The camera settled for a moment on Dean Barker, steering the Emirates Team New Zealand AC72 back to base. His was the face of a stricken man.
That's sport; that's what happens when you are carrying the weight of a nation; that's what happens when you are on the wrong end of a great comeback.
The moment is worsened, maybe not for Barker but those looking on, in the knowledge that the loadings on him were almost the equal of the tonnes of loadings on the AC72.
Now from the depths of their damp burrows will come the vicious, anonymous trolls of the internet, the frustrated sports lovers with little ability to mix reason into knee-jerk reactions, the cynical, bitter haters (including at least one poor taste news website) who throw the choke word around. Like they would do any better. They will all have their little poisoned arrows aimed at Barker.
He was the visible face of this campaign, the skipper. That's how it works, unhappily. But Barker and Team New Zealand can take great pleasure, once the pain has receded somewhat, in what they achieved.
It's all about winning, true, but if Larry Ellison, Sir Russell Coutts and Oracle Team USA pause and consider for a while they might admit that this would have been no triumph at all had it not been for Team NZ.
If not for the Kiwis, there would have been only one challenger. If not for the Kiwis, no regatta, no great racing of the type we saw in the Cup match, no comeback, no win.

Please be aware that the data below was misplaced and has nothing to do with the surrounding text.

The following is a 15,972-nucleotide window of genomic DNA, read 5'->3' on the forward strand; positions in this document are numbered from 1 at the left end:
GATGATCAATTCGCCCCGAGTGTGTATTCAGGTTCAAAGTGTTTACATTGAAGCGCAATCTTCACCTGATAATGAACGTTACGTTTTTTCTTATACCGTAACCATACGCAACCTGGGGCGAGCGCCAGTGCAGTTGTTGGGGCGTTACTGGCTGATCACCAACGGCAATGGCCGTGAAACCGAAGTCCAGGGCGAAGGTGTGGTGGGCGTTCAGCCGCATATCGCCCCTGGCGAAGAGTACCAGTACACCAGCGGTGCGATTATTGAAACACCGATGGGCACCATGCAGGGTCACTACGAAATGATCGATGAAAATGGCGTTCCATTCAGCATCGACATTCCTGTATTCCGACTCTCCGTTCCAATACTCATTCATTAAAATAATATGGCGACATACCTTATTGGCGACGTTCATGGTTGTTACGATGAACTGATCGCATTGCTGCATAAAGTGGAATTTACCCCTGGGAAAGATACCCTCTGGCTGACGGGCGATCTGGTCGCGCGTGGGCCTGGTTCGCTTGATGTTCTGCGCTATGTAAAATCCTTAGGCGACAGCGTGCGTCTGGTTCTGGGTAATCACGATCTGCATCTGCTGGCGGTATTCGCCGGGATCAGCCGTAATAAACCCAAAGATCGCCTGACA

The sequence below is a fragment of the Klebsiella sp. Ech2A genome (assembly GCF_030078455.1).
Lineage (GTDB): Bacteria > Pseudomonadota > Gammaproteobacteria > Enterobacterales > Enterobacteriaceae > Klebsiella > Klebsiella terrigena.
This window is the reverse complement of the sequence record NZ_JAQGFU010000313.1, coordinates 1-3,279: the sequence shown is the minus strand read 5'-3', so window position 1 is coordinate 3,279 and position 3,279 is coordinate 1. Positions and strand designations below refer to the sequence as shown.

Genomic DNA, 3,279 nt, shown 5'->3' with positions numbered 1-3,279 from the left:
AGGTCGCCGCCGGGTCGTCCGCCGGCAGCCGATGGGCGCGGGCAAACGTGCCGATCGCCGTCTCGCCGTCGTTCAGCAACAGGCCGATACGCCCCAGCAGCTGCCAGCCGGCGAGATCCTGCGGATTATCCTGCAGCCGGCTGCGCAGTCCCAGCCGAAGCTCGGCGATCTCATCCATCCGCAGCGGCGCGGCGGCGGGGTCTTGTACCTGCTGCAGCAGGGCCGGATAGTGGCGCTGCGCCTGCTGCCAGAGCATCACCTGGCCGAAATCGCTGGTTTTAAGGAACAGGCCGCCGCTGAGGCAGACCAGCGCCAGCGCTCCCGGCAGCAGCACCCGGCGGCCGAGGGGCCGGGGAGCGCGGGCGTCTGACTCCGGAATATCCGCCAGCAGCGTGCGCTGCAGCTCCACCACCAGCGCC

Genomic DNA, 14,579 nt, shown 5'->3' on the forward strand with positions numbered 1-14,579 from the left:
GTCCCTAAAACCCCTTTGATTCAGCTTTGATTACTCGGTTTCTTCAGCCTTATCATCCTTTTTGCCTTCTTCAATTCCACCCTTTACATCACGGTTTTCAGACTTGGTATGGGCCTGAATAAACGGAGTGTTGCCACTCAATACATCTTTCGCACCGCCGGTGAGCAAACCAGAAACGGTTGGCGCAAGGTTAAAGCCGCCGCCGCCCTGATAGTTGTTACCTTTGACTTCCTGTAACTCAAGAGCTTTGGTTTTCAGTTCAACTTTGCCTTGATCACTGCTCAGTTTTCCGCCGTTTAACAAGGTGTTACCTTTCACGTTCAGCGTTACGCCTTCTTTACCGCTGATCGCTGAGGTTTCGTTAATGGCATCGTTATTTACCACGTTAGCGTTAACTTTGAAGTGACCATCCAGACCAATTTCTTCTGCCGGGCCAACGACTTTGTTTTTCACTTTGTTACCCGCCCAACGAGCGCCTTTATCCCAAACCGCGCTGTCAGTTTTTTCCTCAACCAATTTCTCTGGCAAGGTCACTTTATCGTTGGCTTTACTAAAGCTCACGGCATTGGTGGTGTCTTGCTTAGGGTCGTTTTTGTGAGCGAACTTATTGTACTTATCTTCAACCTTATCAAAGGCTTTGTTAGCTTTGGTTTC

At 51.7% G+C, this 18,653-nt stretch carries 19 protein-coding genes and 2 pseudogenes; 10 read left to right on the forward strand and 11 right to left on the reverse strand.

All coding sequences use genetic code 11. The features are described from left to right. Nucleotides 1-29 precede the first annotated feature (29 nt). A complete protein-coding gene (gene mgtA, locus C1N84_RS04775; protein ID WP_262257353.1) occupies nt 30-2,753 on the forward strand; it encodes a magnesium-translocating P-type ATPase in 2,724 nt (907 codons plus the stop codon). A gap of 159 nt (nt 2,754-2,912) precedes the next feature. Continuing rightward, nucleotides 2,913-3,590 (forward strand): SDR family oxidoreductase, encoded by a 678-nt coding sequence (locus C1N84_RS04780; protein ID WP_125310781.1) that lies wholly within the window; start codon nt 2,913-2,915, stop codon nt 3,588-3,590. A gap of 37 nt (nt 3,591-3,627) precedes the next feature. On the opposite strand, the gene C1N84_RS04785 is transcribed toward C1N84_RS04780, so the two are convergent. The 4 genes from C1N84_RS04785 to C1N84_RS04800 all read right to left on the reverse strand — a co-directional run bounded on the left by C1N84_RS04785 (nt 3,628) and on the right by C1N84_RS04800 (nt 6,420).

It is not overstating things to say that Emirates Team NZ and their efforts saved Ellison's and Coutts' bacon. Without them, all they had was an over-expensive, over-complicated catamaran and no one to race against.
Barker, spoken to well after the official stuff had died down, has a beer in his hand but the same stricken look on his face.
"It's brutal," he says as we sit down to talk, one of the last in a long line of media chores. But this is a quality bloke. There's no running and hiding with Dean Barker. He always fronts up. He always tells the truth. And if there's a truth he can't express at that juncture, he plays a straight bat, leaving you in no doubt that he'd rather block the ball than lie or kid you.
There aren't many more quality characters in sport - but just writing that sentence is enough to know that the bitter and the disappointed will say "he doesn't have the killer instinct" and other such twaddle.
It wasn't he who made the Oracle boat faster. Take a look at the video of the last, deciding race. Barker sails almost the perfect race. He wins the start in copybook fashion - although it must be noted that Spithill probably had it over him during the entirety of the Cup match, even accepting that Barker and his crew were trying new things to win the start and defray the speed deficit they knew they had. The only reason Team NZ lost that race, and the Cup, is boat speed.
Later he talks about his love for Team NZ and of sailing. He has a beer hanging, forgotten, in his fingers and a thousand-yard stare on.
"My heart and my soul is with Team New Zealand," he says. "If the team does continue, and there is a position for me in the team, then I would love to be part of it. But I know there is a lot that has to happen before that can happen."
The question he has just answered is whether he would race for another team if Team NZ do not make it to another Cup cycle.